One of the primary objectives of quantum physics studies is to measure the quantum states of large systems composed of many interacting particles. This could be particularly useful for the development of quantum computers and other quantum information processing devices.
Researchers at the University of Cambridge’s Cavendish Laboratory have recently introduced a new approach for measuring the spin states of a nuclear ensemble, a system comprised of many interacting particles with long-lived quantum properties. This method, presented in a paper published in Nature Physics, works by exploiting the response of this system to collective spin excitations.
“For a dense ensemble of quantum objects, such as spins, it isn’t possible to measure each individually, to learn how they interacted with each other,” Claire Le Gall and Mete Atatüre, two of the researchers who carried out the study, told Phys.org. “Instead, one can look for tell-tale signals in the collective response of the ensemble; a bit like the behavior of a flock of birds might say something about how the birds engage with each other. Our system of interest is a large flock, or ensemble, of nuclear spins in a semiconductor quantum dot.”
In 2002, three Harvard University physicists figured out that large ensembles of nuclear spins in a semiconductor quantum dot could be potential hosts for solid-state quantum memories, then published their work a year later. 19 years later, Le Gall, Atatüre, and their colleagues probed this type of nuclear ensemble using a ‘proxy’ quantum bit, an electron spin that simultaneously couples to all nuclear spins, as reported in their latest paper.
“We achieved a significant milestone recently, when we showed that collective modes of the nuclear ensemble (i.e., spin waves) could be excited coherently via the electron,” Dorian Gangloff, the first author of the paper, said. “In our new study, we set out to use these electron-activated spin waves to change the state of the nuclear ensemble and to read it out. This would demonstrate a basic form of ‘write-in’ and ‘read-out’ via the electron spin.”
The idea behind the approach proposed by the Cambridge scientists is that the type of nuclear spin-wave mode that can be activated by an electron spin depends on the state of the nuclear ensemble that is being examined. For instance, some spin-wave modes increase an ensemble’s polarization (i.e., how much all spins point ‘up’) and others decrease it. The relative strength of these two different types of spin-wave modes depends on how much an ensemble already ‘points up’ or ‘points down.” Measuring both can thus offer valuable insight about how much each nuclear spin, on average, is already pointing up or down, ultimately allowing researchers to infer spin populations.
“But there is more: If the nuclear spins have interacted beforehand and built up some mutual information, which in this case can be quantum in nature, then the electron, as a quantum object with one-to-all coupling with these nuclei, will feel this pre-existing interaction,” Atatüre said. “This modifies the strength of spin-wave modes it can activate, and this is what is entirely unique about our approach. As a result, combining measurements of multiple spin-wave modes, we were able to use the electron as a ‘witness’ for entanglement amongst the nuclei in the ensemble.”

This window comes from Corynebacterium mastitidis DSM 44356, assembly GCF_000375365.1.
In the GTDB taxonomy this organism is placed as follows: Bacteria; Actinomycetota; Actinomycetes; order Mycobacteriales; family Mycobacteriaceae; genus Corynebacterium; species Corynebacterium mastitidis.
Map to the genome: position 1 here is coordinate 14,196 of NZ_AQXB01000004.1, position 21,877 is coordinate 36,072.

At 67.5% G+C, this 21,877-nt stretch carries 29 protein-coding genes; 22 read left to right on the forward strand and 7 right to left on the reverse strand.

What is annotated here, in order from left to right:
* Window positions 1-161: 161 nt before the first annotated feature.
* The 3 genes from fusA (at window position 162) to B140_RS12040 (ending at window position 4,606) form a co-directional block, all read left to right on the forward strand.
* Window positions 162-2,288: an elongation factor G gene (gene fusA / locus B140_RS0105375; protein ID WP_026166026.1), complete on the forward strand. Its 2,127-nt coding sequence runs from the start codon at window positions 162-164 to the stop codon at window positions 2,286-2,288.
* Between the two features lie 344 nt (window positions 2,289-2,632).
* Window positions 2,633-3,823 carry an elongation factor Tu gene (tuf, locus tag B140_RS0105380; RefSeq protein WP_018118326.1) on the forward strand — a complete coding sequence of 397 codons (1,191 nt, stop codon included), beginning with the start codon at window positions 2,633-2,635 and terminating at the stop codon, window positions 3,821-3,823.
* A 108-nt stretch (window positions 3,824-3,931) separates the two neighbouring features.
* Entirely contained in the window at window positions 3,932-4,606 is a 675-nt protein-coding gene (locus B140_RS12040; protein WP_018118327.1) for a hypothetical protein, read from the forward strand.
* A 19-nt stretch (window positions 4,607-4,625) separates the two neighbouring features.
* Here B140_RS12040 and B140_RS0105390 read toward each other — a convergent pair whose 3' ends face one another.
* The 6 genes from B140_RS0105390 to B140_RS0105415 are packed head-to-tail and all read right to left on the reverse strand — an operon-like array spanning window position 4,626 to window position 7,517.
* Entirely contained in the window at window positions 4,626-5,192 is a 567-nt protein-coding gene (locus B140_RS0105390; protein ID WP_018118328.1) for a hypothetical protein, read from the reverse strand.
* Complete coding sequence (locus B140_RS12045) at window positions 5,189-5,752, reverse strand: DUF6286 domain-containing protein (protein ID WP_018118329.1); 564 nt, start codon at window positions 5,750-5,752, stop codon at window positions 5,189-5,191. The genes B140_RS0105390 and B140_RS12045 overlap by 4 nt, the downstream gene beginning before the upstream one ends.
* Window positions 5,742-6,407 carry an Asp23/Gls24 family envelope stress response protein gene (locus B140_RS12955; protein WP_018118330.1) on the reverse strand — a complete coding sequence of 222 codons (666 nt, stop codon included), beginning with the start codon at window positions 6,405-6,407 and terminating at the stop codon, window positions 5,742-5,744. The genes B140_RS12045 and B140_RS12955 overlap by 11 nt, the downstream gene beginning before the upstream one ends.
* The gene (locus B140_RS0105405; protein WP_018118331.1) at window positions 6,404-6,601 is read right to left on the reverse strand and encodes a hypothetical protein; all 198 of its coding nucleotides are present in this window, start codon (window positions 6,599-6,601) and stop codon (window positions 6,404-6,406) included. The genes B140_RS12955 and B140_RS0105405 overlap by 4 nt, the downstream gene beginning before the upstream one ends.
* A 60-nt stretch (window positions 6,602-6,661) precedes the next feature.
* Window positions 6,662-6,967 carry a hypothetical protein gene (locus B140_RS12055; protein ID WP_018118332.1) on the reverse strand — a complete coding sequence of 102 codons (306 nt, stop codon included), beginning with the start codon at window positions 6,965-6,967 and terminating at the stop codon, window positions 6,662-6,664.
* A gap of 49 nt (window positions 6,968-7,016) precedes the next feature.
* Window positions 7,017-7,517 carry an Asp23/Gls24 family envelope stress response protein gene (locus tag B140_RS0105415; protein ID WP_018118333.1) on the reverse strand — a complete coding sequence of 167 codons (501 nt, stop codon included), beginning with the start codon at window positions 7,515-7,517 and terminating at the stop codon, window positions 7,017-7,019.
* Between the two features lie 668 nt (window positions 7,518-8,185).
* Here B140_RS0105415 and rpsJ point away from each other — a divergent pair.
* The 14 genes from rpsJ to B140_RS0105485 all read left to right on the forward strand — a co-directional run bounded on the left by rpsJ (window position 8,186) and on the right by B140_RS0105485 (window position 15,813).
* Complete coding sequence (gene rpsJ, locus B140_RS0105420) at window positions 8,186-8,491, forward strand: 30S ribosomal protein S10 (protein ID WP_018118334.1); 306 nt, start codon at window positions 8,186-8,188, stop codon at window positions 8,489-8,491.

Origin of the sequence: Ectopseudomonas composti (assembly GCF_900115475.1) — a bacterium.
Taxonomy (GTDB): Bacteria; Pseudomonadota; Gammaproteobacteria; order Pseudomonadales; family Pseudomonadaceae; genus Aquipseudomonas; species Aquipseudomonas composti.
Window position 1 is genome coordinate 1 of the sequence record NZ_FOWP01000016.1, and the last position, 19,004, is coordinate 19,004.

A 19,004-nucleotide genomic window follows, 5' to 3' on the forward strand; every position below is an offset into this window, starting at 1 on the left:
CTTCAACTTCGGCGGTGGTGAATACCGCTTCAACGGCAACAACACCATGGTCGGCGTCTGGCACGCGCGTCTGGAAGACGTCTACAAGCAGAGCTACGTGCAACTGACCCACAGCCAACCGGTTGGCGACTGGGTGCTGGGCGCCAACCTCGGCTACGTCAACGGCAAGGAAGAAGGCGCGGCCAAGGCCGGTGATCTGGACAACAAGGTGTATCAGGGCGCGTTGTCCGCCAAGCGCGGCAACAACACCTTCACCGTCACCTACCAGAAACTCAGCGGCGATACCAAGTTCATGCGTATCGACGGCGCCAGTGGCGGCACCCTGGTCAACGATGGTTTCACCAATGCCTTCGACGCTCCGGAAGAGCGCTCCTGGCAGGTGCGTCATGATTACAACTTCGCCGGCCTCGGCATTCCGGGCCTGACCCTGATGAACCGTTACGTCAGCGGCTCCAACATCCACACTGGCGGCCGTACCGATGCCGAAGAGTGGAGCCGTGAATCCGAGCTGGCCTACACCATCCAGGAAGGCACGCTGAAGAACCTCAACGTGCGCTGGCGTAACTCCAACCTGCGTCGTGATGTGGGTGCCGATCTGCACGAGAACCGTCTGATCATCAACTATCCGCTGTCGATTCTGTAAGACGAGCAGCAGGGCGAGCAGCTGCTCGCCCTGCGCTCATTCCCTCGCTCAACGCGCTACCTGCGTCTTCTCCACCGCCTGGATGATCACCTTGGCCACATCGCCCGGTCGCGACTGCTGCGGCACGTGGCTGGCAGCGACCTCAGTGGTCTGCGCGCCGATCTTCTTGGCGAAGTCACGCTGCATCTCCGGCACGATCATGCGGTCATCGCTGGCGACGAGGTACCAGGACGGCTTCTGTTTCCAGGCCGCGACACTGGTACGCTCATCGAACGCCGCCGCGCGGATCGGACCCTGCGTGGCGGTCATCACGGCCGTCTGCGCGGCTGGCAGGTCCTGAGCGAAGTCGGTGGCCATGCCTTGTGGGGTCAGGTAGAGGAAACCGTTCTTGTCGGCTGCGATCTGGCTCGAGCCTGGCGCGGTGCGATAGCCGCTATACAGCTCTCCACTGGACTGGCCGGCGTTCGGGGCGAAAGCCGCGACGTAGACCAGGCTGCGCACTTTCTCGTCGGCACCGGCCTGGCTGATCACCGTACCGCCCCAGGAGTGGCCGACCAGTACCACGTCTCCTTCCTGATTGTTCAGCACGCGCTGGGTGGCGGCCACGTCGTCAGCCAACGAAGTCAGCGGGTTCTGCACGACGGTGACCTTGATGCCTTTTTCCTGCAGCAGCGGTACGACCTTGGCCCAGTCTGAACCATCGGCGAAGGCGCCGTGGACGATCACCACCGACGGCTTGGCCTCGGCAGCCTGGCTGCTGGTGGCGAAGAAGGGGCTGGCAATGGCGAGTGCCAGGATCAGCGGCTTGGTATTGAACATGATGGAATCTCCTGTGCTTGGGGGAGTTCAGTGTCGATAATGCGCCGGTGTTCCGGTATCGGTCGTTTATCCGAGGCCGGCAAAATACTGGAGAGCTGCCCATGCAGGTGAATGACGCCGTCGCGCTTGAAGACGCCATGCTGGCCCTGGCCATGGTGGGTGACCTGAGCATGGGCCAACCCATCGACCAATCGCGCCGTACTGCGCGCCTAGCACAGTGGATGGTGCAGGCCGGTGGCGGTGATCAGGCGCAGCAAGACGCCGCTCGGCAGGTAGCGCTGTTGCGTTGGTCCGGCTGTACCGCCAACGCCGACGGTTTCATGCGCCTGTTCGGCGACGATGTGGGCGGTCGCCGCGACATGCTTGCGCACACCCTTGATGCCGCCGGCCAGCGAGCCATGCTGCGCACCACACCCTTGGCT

The researchers’ method of observing many-body systems using a ‘proxy’ electron spin qubit opens new and interesting possibilities for probing nuclear ensembles without relying on individual spin readouts. In contrast with previously proposed methods, their approach leverages the native connectivity of a proxy qubit in contact interaction with a dense nuclear ensemble, ultimately extracting interesting information from these systems, including their quantum properties.
“Perhaps an analogy to our approach could be an orchestra, where one can tell if musicians are performing well together without prior knowledge of every instrument separately,” Le Gall said. “Our study also showed for the first time that a nuclear spin ensemble in a semiconductor quantum dot (amongst the very best single photon sources in the world) can host many-spin entanglement and can therefore be used as a large quantum resource efficiently connected to light.”
In the future, the new technique for probing the spin states of nuclear ensembles could pave the way toward the development of new quantum technology. The research team is now trying to engineer the quantum dots examined in their paper to ensure that their spin ensembles have greater coherence and exhibit more quantum properties.
“This will be critical if we want to use quantum dot nuclei for a quantum memory,” Gangloff said. “Once we achieve more coherence—particularly with a new generation of quantum dots, based on a different growth method, that show a very promising hundredfold improvement over the quantum dots used thus far—our plans involve crafting the nuclei into evermore controlled quantum states, understanding how entanglement is lost and can be preserved in this many-body system, and demonstrating that this resource can be used in quantum computing and quantum communication.”
Dorian A. Gangloff et al, Witnessing quantum correlations in a nuclear ensemble via an electron spin qubit, Nature Physics (2021). DOI: 10.1038/s41567-021-01344-7
J. M. Taylor et al, Long-Lived Memory for Mesoscopic Quantum Bits, Physical Review Letters (2003). DOI: 10.1103/PhysRevLett.90.206803
D. A. Gangloff et al, Quantum interface of an electron and a nuclear ensemble, Science (2019). DOI: 10.1126/science.aaw2906
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A new method to measure quantum entanglement in a nuclear spin ensemble (2021, November 12)
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